According to DOR TIP 99A01-18, effective July 1, 1999, prepaid calling cards are subject to Florida sales tax on telecommunications at the rate of 7 percent at the moment of sale to the customer. The tax also applies to recharging or reactivating the calling card. However, the discretionary sales surtax (local option) does not apply to the sale, recharge, or reactivation of the calling card. The dealer is responsible for collecting and remitting the sales tax to the Florida Department of Revenue. The term "prepaid telephone calling card" includes any prepaid telecommunication service that allows the user of the card the right to exclusively make telephone calls using an access number, authorization code, authorization number, wireless or cellular mobile telephone account, whether dialed manually or electronically.
The sale of mailing lists is subject to Florida sales tax.
TAA 96A-023 determined the sale of mailing lists is subject to Florida sales tax. The sale of mailing lists is considered a sale of tangible personal property and as such requires the collection and remission of sales tax on any sale made to a purchaser in Florida.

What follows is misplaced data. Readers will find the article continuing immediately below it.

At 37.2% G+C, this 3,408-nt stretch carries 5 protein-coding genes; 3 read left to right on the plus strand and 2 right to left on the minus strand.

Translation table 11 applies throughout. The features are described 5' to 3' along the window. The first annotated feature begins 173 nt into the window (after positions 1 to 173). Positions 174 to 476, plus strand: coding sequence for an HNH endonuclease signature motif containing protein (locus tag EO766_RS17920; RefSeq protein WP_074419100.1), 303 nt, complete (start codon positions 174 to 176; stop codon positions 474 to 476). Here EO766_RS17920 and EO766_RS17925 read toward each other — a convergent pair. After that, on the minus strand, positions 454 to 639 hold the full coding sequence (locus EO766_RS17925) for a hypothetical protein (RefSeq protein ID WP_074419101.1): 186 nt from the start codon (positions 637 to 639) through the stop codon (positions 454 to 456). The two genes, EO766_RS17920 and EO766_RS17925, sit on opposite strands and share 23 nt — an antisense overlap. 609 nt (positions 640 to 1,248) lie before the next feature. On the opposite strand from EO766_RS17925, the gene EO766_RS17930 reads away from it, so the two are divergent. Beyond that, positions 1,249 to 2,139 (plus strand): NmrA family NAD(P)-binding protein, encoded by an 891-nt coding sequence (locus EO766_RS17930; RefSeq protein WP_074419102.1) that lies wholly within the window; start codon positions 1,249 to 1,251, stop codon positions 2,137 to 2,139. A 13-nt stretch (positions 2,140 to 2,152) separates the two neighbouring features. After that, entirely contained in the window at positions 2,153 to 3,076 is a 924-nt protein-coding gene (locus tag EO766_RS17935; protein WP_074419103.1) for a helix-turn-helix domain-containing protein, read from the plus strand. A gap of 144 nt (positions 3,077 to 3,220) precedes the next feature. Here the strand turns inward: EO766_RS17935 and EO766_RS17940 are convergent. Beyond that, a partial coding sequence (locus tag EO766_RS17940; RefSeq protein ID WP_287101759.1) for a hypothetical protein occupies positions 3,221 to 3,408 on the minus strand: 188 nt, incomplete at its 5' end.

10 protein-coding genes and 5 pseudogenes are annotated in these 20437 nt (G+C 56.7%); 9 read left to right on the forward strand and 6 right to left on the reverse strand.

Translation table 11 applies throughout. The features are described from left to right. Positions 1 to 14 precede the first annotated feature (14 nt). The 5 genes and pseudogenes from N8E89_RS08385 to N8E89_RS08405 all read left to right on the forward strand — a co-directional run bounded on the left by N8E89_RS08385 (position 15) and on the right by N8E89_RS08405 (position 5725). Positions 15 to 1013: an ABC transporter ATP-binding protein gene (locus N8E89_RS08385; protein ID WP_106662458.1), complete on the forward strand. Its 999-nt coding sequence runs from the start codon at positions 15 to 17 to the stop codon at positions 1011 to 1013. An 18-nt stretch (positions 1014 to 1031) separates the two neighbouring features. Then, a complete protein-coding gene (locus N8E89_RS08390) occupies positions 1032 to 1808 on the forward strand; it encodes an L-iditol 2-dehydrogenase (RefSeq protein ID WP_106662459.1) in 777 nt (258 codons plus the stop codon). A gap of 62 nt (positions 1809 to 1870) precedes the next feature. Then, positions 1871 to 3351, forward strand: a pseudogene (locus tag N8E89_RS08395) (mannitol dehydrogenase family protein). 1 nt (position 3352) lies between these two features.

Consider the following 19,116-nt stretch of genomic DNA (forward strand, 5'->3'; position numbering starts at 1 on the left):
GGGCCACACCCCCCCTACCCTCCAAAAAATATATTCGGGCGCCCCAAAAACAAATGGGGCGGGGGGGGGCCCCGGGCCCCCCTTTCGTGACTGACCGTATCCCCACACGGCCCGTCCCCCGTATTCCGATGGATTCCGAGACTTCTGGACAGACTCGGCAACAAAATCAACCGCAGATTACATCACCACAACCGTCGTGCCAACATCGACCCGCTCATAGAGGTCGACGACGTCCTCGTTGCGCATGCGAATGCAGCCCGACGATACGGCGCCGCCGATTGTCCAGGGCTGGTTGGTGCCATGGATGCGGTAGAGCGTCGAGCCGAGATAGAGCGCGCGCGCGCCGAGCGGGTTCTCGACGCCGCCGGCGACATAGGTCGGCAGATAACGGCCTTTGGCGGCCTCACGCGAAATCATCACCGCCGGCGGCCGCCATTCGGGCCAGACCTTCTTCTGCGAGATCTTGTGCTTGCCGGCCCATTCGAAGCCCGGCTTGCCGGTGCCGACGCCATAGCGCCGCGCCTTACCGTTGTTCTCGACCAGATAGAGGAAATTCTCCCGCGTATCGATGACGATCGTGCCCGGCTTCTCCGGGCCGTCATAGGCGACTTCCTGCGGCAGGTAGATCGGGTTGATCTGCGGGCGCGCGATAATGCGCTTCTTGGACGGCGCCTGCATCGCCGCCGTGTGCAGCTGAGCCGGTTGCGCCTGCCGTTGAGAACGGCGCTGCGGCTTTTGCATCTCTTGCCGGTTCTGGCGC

Bartering or Trading Property
If you plan to exchange property for another piece of property, sales tax must be collected on the deemed "sale" of property to the other party even though property, not cash, is received in return for the sale of that property.
212.02(15) F.S. defines a sale as any transfer of title or possession, or both, exchange, barter, license, lease, or rental, conditional or otherwise, in any manner or by any means whatsoever, of tangible personal property for consideration. If you plan to exchange property for another piece of property, sales tax must be collected on the deemed "sale" of property to the other party even though property, not cash, is received in return for the sale of that property.
Public Record Requests - copying charges
Charges for photocopies made as a result of a public records request are not subject to sales tax. See Rule as described in the applicable Florida Administrative Code Section copied below.